CMA CGM orders six methanol-fuelled box ships
Competing container line Maersk was the first to embrace methanol as future fuel, with orders for 16 box ships on order in South Korea since last November
French container line, which has previously embraced LNG as transition fuel, now says its strategy to diversify energy sources for future vessels is behind its order for six dual-fuelled 16,000 teu ships
CMA CGM, the world’s third-largest container line, has revealed orders for six 15,000 teu dual-fuel methanol boxships, six months after a key executive overseeing the company’s energy transition described the fuel as presenting “a number of disadvantages”.
The French line joins competitor Maersk Line as among the first in the sector to embrace the use of e-methanol — produced from hydrogen and carbon dioxide using renewable sources — by ordering vessels capable of using the alternative fuel.
Maersk said last August it has ordered eight 16,000 dual-fuel methanol vessels worth $1.4bn, and then exercised an option to build a further four earlier this year.
Last November, CMA CGM’s vice-president of bunkering and energy transition Farid Trad described e-methanol as “an interesting molecule” but said that it had a “number of disadvantages”.
These included “loss of volume, as it was less energy efficient, no existing large-scale distribution network for the time being, and average toxicity”, Mr Trad said in a posting on the company’s website.
Six months later the company has decided to “diversify the energy sources for our future vessels”, chairman and chief executive Rodolphe Saadé said in a statement announcing first quarter results on May 3.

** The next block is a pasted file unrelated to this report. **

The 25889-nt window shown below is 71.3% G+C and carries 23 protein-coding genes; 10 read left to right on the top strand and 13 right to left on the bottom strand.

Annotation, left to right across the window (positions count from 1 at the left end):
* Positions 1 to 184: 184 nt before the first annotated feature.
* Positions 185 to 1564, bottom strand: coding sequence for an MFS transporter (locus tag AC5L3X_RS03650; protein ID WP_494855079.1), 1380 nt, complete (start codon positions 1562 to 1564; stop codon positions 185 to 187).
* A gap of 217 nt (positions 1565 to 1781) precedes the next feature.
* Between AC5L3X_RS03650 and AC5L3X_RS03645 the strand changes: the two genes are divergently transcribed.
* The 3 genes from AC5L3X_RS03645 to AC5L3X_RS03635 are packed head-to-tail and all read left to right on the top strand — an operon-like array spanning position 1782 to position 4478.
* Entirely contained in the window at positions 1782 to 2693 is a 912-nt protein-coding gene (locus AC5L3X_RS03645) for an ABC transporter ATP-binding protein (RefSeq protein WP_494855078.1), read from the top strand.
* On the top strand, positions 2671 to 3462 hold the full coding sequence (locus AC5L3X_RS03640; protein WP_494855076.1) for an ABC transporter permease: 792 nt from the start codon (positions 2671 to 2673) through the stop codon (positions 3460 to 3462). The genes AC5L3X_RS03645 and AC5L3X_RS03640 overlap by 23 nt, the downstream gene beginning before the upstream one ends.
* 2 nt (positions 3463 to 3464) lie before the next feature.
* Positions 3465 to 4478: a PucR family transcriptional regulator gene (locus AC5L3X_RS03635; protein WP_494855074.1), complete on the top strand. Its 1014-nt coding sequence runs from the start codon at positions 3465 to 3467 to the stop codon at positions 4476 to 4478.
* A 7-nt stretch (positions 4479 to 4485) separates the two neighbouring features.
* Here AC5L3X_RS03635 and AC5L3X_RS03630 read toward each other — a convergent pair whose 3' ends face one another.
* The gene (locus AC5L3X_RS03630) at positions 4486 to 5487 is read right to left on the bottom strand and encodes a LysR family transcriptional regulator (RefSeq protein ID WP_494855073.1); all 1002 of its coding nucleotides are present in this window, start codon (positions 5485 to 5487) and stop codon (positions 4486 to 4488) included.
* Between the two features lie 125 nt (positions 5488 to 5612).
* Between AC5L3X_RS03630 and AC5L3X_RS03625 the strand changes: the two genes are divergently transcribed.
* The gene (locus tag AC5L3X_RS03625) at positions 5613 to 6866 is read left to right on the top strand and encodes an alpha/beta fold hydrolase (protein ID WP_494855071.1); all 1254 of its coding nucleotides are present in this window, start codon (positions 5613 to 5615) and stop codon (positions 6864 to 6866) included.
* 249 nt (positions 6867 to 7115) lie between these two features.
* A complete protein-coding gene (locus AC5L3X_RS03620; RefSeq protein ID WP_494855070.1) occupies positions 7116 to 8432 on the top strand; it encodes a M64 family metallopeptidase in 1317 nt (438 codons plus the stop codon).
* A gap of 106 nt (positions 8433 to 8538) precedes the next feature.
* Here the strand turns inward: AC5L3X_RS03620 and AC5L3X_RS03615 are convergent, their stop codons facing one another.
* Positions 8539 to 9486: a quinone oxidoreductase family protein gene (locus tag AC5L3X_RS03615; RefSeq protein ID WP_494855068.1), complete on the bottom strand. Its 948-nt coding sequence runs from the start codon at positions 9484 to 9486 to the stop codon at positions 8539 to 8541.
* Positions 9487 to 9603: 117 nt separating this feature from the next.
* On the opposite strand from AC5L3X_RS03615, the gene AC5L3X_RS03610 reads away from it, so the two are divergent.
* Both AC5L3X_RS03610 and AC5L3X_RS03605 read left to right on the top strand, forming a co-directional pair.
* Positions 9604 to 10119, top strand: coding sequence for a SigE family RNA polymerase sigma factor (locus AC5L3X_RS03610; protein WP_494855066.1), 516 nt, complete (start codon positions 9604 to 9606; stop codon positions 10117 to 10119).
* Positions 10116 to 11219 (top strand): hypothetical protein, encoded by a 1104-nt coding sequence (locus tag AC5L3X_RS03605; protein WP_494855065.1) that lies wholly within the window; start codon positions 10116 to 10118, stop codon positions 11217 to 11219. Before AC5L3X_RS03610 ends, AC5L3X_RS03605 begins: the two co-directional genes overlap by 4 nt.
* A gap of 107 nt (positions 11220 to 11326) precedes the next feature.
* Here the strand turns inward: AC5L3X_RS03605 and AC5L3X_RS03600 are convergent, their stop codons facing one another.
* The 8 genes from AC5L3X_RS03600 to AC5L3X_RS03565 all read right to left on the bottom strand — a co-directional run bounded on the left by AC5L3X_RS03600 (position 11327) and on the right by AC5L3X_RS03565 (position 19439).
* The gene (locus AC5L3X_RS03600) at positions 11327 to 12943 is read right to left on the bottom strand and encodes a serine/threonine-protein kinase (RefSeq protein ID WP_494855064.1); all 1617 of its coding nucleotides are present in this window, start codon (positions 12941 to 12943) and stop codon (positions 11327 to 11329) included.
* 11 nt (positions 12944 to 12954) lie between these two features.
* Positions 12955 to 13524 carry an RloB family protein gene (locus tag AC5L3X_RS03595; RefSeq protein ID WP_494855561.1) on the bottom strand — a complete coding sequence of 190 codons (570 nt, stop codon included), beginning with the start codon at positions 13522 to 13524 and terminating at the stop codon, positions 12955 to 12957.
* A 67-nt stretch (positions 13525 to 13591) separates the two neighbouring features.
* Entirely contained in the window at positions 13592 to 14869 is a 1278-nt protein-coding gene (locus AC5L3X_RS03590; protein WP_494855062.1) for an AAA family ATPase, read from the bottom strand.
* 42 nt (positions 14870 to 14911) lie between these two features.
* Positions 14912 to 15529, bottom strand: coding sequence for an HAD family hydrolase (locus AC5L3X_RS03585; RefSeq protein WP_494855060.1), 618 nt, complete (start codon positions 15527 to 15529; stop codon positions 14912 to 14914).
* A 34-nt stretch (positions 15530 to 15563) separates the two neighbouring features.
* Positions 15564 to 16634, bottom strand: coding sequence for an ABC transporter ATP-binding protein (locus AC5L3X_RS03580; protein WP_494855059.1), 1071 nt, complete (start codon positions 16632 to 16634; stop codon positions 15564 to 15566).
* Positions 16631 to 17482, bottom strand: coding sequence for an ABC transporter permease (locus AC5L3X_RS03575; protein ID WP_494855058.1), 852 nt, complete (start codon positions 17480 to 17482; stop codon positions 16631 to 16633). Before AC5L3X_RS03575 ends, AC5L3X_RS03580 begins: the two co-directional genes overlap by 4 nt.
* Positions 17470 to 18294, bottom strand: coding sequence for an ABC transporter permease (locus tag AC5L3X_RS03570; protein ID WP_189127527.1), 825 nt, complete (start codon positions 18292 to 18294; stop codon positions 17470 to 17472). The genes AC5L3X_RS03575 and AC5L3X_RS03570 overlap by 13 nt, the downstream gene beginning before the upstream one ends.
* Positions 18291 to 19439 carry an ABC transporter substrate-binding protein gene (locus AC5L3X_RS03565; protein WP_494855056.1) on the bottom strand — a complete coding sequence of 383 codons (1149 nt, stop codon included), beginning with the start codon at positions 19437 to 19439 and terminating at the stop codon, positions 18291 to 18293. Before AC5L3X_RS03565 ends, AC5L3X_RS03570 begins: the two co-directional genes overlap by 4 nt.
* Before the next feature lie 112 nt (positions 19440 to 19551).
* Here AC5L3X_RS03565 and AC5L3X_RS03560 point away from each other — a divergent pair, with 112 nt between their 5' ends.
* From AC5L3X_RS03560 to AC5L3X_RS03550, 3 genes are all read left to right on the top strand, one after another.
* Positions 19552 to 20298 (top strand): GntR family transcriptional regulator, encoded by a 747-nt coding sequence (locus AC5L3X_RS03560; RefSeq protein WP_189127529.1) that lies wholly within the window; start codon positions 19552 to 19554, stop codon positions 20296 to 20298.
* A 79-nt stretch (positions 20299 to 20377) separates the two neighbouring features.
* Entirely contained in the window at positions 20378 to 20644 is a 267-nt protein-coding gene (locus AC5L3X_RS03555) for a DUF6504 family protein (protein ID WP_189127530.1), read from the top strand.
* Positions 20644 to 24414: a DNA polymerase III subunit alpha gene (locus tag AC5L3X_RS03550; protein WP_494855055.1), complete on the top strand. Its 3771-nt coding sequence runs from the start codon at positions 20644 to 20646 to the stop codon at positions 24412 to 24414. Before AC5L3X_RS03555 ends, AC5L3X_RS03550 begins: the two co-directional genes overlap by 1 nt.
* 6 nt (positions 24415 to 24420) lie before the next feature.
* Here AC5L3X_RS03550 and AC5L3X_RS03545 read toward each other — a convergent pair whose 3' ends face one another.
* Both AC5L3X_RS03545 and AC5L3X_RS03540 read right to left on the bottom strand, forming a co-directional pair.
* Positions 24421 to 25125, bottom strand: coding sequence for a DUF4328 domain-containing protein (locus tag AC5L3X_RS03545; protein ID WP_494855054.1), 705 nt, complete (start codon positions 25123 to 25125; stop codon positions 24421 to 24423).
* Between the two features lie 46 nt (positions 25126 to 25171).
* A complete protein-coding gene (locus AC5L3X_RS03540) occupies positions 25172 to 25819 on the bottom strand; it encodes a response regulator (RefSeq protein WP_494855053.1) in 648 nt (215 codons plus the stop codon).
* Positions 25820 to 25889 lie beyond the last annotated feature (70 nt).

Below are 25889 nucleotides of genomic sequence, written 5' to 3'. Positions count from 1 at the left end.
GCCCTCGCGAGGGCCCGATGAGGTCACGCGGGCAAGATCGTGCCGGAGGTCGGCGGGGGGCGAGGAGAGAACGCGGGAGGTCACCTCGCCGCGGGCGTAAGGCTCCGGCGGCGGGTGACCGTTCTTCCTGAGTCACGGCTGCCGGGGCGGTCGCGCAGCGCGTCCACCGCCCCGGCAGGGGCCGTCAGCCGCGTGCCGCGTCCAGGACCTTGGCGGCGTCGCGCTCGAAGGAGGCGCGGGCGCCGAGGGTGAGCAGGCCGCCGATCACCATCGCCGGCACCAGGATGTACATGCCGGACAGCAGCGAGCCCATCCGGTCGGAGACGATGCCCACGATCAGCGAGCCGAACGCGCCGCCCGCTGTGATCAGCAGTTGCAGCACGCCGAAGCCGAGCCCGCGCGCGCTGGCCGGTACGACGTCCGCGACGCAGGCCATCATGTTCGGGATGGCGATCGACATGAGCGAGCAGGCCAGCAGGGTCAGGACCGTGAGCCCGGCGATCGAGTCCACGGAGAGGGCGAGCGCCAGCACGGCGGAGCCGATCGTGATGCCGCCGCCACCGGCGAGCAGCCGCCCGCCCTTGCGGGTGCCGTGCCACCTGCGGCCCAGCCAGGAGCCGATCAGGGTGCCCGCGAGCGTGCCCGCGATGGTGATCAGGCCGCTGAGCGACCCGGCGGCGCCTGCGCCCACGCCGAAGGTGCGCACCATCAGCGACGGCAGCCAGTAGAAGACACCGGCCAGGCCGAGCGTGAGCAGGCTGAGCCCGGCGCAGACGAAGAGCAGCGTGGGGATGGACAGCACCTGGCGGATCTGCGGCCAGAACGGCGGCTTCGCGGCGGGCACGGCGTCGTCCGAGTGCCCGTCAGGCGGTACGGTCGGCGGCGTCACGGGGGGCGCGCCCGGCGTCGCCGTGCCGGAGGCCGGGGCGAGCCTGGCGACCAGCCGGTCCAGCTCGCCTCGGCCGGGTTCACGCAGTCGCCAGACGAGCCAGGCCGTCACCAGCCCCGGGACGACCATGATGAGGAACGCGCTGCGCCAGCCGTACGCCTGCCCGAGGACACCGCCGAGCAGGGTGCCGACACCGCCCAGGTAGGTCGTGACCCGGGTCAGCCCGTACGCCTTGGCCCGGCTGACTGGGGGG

“CMA CGM is thus accelerating its decarbonisation trajectory by investing massively in gas and methanol fuels.
The two sectors will be complementary for decarbonising shipping industry in the years to come.”
Privately held CMA CGM was among the first to embrace another fossil fuel, liquefied natural gas, as its preferred transition fuel to help meet a decarbonisation goal of “net zero carbon by 2050”.
LNG-powered vessels are said to emit as much as 20% less carbon dioxide but this depends on the engine type and claims are contested.
The six methanol-powered vessels and orders for 10 dual-fuel LNG-powered ships also announced on May 3 take CMA CGM’s total newbuilding orders to 69, the company said.
CMA CGM already has 29 LNG-powered vessels in service and will have 77 by 2026, according to the first-quarter statement. This suggests that 48 of the 69 ships on order will be powered by LNG and six by methanol, with the propulsion technology for a further 15 not identified.
Class society DNV said there are 21 containerships either in operation or on order to use methanol as an alternative fuel. Twelve are known to be with Maersk and now six with CMA CGM.
All together there are 52 methanol powered ships either on order or in service through the global shipping fleet, according to DNV’s most recent monthly Alternative Fuels Insight.
Asia-based shipping line Ocean Network Express said on May 31 that five of its very large containerships on order would be configured as either ammonia or methanol-ready.